The brown teal is the largest and only flighted member of the three brown-plumaged teals endemic to the New Zealand region. It is the progenitor of the flightless Auckland and Campbell Island teals but all are now recognised as separate species on account of their geographic isolation and their plumage, size and genetic distinctions. The brown teal was an abundant and widespread species 200 years ago, but became highly endangered due mainly to the impacts of introduced predators. It has responded well to management at a few locations, and can be locally common when protected from predators.
Both sexes of brown teal are darkish brown, but they are sexually dimorphic in plumage and size. Males in breeding plumage have an indistinct green iridescence on the head, occasionally a narrow white neck ring, dark chestnut breast, and conspicuously barred light and dark brown flank feathers with a whitish patch at the tail base. Females and juveniles are a uniformly dull but dark mottled brown. Both sexes have a conspicuous white eye ring, dark-grey bill, legs and feet, and dark brown eye. Their wings appear short, their upper and lower surfaces brown and the speculum on the secondary feathers is green.
Voice: male calls are soft, usually described as trills or piping, given in alarm and in territorial defence. The female has a rasping growl and a high-pitched and rapid quack.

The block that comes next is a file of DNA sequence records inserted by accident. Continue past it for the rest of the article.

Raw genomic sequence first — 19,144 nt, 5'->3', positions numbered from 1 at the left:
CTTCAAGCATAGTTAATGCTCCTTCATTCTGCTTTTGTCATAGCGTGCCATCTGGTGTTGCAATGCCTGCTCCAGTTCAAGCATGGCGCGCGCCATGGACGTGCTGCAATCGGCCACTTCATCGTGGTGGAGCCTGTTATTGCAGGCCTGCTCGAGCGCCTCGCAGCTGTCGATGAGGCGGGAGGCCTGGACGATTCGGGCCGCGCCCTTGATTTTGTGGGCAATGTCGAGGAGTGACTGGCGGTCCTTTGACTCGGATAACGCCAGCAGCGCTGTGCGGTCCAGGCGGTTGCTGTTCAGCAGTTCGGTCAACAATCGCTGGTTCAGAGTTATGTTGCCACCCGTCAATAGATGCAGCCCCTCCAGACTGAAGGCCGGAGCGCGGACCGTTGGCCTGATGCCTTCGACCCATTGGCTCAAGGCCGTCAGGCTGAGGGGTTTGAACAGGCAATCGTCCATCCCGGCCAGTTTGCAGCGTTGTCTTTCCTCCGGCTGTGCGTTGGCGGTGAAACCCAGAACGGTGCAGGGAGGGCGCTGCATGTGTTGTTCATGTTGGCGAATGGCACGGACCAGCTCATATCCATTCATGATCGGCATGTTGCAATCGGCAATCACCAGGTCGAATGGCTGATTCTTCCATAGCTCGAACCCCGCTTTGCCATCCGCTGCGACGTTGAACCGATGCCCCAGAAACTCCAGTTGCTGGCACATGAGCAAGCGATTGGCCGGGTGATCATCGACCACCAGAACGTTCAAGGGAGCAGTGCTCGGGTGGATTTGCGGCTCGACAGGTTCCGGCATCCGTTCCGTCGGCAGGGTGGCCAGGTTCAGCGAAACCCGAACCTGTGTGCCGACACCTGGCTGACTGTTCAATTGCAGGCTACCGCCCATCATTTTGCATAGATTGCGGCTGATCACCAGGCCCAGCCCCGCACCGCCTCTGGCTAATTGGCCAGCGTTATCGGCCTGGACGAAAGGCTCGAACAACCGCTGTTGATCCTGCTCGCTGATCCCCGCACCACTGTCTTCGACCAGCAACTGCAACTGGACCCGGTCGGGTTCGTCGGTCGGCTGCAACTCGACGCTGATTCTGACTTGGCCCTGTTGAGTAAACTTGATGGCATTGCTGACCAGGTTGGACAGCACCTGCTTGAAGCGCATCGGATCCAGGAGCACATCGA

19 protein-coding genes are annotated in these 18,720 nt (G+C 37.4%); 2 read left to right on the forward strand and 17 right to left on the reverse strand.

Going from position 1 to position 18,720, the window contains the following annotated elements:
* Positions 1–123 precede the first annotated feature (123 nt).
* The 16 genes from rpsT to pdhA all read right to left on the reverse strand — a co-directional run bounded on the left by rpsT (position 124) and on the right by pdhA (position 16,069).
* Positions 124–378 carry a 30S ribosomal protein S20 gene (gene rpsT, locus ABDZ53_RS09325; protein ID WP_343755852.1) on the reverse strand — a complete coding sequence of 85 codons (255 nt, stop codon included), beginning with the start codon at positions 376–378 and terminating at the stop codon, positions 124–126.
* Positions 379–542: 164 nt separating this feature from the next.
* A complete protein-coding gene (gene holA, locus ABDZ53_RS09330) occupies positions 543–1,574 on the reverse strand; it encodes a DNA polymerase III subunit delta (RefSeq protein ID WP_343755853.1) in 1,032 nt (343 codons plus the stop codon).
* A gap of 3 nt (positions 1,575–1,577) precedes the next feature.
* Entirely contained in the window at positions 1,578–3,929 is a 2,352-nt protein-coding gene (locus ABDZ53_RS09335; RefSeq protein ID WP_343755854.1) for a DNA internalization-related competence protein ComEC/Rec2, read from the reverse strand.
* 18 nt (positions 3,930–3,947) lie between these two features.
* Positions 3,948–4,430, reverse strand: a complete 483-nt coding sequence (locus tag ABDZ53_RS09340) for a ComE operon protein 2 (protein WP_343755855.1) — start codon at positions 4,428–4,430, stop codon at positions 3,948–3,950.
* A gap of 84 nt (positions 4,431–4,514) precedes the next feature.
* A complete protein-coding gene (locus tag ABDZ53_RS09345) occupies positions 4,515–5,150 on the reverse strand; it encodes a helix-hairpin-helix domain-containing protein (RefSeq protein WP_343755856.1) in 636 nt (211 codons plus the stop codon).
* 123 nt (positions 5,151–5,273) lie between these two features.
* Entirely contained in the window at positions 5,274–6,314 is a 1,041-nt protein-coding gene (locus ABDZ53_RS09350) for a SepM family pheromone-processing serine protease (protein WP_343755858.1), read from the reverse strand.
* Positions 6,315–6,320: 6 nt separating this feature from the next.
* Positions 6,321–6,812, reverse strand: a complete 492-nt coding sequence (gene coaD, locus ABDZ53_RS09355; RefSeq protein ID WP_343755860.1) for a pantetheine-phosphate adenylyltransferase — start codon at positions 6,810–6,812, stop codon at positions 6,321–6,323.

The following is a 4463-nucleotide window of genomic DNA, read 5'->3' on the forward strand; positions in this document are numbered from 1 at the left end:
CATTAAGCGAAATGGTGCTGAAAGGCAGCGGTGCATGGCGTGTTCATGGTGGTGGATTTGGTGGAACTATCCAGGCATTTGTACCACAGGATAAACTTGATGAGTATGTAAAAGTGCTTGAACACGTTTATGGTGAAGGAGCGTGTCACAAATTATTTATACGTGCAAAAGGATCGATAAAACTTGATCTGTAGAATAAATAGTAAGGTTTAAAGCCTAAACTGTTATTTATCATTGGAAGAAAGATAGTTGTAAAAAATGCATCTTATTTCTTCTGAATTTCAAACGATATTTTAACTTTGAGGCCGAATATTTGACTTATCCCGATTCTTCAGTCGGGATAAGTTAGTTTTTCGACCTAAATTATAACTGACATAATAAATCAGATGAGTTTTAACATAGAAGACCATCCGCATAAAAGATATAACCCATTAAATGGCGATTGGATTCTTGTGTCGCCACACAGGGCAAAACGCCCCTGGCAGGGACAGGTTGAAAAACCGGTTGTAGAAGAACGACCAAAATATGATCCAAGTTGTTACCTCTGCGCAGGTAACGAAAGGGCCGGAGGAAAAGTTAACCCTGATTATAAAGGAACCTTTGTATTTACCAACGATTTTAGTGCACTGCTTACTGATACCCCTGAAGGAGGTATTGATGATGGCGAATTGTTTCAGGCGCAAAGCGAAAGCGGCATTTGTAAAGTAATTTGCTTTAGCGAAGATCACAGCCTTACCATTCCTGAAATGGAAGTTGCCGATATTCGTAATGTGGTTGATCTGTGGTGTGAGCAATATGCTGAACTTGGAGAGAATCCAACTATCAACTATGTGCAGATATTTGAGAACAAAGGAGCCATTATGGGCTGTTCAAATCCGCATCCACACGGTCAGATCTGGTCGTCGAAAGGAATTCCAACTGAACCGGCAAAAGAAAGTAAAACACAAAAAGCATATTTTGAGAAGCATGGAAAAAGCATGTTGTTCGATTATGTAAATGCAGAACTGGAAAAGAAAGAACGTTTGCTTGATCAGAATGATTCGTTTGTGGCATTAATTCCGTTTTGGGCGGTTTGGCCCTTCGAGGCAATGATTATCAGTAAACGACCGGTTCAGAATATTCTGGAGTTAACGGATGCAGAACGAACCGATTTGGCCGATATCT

Similar species: the flightless Campbell Island teal on Campbell and Codfish (Whenua Hou) Islands and Auckland Island teal at Auckland Islands are both slightly smaller with very short wings, and do not become as brightly coloured as the breeding male brown teal. Grey teal and vagrant chestnut teal both have obvious white patches on the upper-wing, whitish under-wings, and red eyes.
Distribution and habitat
Brown teal are endemic to New Zealand and, in pre-human times, may have been the most widespread and numerous of New Zealand’s waterfowl. They were also formerly on Chatham Island until about 1925, and Stewart Island until 1972. Brown teal are mostly restricted to northern North Island (Northland, Great Barrier and Little Barrier Islands and Coromandel Peninsula).
Brown teal formerly exploited a wide range of habitats including wet forests, extensive and occluded swamps, slow-flowing streams, lakes and estuaries. Their present day habitat lies mostly in agricultural environments wherein the birds use occluded stock ponds as breeding and feeding sites, and also margins of small streams that retain overhanging marginal vegetation. Some birds still feed in estuaries on Great Barrier Island.